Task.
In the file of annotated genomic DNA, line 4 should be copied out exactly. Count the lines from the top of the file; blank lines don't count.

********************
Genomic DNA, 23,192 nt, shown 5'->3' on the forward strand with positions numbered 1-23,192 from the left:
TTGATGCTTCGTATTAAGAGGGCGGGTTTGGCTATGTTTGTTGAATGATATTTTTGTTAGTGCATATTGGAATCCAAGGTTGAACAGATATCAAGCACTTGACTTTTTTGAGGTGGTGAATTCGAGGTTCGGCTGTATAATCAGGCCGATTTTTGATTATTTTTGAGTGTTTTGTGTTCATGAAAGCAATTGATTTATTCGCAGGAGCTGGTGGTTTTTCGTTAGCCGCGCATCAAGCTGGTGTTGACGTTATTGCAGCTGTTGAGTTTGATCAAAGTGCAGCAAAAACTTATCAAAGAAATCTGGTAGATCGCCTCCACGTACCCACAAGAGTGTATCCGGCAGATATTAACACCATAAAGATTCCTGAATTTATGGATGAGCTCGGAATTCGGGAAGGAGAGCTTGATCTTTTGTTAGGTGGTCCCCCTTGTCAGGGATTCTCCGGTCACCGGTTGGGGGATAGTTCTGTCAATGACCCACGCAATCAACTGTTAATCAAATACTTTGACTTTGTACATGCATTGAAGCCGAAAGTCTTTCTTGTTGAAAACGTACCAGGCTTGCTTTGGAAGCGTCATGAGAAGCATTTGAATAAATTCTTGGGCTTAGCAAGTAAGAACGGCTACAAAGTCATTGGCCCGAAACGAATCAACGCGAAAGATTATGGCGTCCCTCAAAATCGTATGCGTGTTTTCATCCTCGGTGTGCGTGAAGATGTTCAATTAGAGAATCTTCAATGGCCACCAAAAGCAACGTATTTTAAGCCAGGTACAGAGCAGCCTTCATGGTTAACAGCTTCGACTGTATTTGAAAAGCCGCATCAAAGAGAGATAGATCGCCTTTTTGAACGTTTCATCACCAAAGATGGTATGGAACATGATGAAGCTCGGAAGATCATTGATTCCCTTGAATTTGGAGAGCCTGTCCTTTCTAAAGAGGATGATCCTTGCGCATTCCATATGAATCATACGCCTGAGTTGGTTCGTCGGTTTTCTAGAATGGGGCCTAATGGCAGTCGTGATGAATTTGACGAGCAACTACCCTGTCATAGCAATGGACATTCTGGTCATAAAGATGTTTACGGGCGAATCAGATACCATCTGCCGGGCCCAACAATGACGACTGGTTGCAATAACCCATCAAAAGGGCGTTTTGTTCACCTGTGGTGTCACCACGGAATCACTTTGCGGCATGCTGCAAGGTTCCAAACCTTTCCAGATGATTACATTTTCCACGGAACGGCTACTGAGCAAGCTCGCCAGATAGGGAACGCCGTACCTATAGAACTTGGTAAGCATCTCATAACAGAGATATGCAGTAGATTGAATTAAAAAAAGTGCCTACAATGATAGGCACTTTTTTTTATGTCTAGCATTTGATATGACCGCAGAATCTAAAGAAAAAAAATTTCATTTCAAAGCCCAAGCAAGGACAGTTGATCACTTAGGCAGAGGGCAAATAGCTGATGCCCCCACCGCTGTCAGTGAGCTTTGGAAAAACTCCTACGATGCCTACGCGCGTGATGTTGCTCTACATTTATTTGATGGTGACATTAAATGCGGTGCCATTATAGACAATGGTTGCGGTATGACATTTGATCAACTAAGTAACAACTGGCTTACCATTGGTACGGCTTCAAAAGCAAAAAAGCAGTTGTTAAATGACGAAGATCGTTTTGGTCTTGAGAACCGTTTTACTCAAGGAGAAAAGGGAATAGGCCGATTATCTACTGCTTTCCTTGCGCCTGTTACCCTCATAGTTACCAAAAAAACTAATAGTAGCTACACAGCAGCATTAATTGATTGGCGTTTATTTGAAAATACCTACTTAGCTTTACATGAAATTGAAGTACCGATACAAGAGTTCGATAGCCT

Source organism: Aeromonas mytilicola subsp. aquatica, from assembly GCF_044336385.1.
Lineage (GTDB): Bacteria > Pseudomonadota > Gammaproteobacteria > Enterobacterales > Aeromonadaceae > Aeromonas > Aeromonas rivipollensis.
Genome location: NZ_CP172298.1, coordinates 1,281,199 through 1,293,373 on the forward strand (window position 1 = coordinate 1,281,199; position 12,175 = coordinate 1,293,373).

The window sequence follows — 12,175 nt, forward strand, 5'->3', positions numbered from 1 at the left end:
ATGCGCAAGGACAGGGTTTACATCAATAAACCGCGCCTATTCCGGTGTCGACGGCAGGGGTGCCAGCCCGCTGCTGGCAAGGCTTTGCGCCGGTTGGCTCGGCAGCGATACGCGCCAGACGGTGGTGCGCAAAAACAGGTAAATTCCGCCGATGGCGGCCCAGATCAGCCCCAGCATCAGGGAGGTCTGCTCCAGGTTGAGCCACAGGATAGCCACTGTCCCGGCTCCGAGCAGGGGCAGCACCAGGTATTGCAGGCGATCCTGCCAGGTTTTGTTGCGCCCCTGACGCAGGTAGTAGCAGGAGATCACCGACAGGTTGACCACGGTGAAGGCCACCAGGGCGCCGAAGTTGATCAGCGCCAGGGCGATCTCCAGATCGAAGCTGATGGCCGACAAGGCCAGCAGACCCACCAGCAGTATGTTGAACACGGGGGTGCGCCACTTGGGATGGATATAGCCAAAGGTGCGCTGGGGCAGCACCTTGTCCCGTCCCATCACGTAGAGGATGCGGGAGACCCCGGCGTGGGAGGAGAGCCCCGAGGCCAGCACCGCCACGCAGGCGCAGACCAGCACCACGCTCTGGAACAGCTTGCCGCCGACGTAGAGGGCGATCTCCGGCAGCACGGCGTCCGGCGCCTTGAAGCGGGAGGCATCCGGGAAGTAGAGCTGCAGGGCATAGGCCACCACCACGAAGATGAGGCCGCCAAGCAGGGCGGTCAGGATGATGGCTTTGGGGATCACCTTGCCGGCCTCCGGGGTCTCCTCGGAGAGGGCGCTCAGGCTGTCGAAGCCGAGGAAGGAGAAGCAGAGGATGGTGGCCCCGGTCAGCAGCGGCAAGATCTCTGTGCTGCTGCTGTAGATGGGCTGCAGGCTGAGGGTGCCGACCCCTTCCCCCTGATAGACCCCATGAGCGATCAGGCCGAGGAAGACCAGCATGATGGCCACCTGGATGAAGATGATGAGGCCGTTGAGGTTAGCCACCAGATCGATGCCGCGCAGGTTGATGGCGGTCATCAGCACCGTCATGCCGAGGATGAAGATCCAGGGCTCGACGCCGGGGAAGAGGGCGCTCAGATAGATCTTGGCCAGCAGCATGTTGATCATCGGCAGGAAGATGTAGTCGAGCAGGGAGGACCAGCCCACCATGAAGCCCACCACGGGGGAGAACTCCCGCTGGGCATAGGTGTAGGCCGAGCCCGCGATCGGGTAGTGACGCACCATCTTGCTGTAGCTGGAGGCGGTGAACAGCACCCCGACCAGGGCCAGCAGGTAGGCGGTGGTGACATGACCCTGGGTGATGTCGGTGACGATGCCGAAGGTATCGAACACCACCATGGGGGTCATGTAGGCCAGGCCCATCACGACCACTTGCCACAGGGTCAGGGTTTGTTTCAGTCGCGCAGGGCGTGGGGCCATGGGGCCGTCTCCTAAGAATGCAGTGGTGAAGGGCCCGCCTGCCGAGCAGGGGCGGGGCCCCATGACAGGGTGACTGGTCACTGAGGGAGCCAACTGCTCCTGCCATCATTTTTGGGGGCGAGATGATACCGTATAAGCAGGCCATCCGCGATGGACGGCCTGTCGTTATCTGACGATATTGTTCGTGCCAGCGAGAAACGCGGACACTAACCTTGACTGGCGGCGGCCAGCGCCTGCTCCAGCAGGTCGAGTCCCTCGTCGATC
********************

Lineage (GTDB): Bacteria > Pseudomonadota > Gammaproteobacteria > Enterobacterales > Aeromonadaceae > Aeromonas > Aeromonas rivipollensis.